Adjust sale price
Since Sale #1 and Sale #3 aren't identical to your home, you must compensate for these differences by adjusting the sale price of each property. To do this, you have to guess what the property would have sold for if the property had the same characteristics as your own. Since you already have the sale price as a baseline, you only have to estimate the value of the differing characteristics.
For instance, you can safely assume that Sale #1 would have sold at a higher price if it was located in your neighborhood, which is the nicer one between the two. You then estimate that the increase in value would be around $30,000. The adjusted sale price for Sale # 1 is thus the sale price plus $30,000.
Next, you move on to Sale #3 and determine that not having the extra bath would decrease the sale price by about $12,000. Because Sale #2 is almost identical to your property, no adjustments are necessary.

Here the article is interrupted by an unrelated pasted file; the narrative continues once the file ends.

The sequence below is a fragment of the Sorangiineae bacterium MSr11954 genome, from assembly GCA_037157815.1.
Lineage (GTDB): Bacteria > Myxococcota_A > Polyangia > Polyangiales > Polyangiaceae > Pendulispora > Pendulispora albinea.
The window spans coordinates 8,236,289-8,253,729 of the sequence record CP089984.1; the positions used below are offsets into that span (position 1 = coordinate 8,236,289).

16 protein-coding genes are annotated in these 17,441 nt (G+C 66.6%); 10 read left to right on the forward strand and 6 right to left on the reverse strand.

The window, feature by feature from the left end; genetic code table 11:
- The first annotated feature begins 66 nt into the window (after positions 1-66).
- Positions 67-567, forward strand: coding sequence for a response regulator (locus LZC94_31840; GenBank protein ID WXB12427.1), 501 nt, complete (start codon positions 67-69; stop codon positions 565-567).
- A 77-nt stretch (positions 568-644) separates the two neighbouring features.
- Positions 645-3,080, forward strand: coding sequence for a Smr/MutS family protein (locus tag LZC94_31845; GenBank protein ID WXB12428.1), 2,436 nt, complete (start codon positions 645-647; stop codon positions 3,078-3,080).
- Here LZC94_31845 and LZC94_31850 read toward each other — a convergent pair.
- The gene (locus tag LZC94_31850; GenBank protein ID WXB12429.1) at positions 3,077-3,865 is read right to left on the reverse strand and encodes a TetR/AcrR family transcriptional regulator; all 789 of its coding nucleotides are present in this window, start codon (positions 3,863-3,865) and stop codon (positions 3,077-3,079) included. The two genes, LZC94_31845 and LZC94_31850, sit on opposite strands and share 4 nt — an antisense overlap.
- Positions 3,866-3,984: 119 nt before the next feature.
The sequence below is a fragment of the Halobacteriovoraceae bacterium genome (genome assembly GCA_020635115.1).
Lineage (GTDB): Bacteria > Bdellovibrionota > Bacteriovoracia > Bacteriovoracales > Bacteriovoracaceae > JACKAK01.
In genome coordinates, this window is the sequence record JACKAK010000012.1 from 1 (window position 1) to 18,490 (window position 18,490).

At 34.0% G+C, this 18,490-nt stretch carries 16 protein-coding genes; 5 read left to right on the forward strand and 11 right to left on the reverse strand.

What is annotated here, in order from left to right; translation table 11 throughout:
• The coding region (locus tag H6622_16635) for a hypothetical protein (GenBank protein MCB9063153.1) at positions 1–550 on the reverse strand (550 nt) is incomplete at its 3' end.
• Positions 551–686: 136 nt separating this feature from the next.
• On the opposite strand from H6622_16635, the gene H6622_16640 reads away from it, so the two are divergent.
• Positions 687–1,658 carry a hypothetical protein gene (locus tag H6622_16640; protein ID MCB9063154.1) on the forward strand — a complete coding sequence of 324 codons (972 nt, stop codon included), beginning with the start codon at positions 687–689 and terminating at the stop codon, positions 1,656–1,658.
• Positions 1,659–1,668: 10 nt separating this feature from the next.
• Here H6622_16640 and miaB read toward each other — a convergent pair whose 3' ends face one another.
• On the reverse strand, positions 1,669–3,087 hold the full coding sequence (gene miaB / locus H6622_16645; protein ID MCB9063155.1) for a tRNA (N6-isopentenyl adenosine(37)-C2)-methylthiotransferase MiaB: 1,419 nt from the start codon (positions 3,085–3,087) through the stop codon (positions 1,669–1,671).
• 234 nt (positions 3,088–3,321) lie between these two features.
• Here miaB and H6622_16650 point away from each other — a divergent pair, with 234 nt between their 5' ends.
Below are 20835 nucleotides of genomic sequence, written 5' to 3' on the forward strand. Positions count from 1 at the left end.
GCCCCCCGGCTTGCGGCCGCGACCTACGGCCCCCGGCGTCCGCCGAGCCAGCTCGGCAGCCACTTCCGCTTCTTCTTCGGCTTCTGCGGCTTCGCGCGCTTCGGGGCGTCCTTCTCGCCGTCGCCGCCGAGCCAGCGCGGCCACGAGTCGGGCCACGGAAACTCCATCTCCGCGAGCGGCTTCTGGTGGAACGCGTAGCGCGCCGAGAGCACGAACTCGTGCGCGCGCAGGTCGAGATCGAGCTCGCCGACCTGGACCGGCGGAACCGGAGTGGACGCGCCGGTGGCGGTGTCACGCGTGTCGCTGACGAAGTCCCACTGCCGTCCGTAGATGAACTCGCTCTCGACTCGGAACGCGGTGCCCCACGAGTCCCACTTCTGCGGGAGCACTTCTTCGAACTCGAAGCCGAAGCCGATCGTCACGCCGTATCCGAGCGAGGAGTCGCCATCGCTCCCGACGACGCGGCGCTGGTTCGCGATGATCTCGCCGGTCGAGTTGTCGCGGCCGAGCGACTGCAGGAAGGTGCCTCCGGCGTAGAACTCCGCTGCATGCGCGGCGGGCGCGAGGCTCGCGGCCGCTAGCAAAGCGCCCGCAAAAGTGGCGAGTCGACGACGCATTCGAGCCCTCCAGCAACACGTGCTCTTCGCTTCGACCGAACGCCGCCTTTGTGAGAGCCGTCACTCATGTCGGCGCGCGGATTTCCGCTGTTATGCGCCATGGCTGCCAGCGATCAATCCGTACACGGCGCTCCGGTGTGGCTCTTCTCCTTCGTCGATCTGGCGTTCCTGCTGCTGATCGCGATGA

Estimate of your home's market value
Now you have three sale prices that can be used as a rough estimate of your home's market value.
Where can I find comparable sales?
- Local assessors' offices - They should be able to provide the sales history of a particular house, neighborhood, or style of architecture. Some assessors also provide lists of recent sales that you can browse and compare to the assessment roll.
- Municipalities - Some choose to provide local sales in their offices or online.
- Online databases - Search for them using keywords such as "comparable home sales" or "comparable sales". In addition, you may wish to try searching "real estate database - New York State" for additional property information.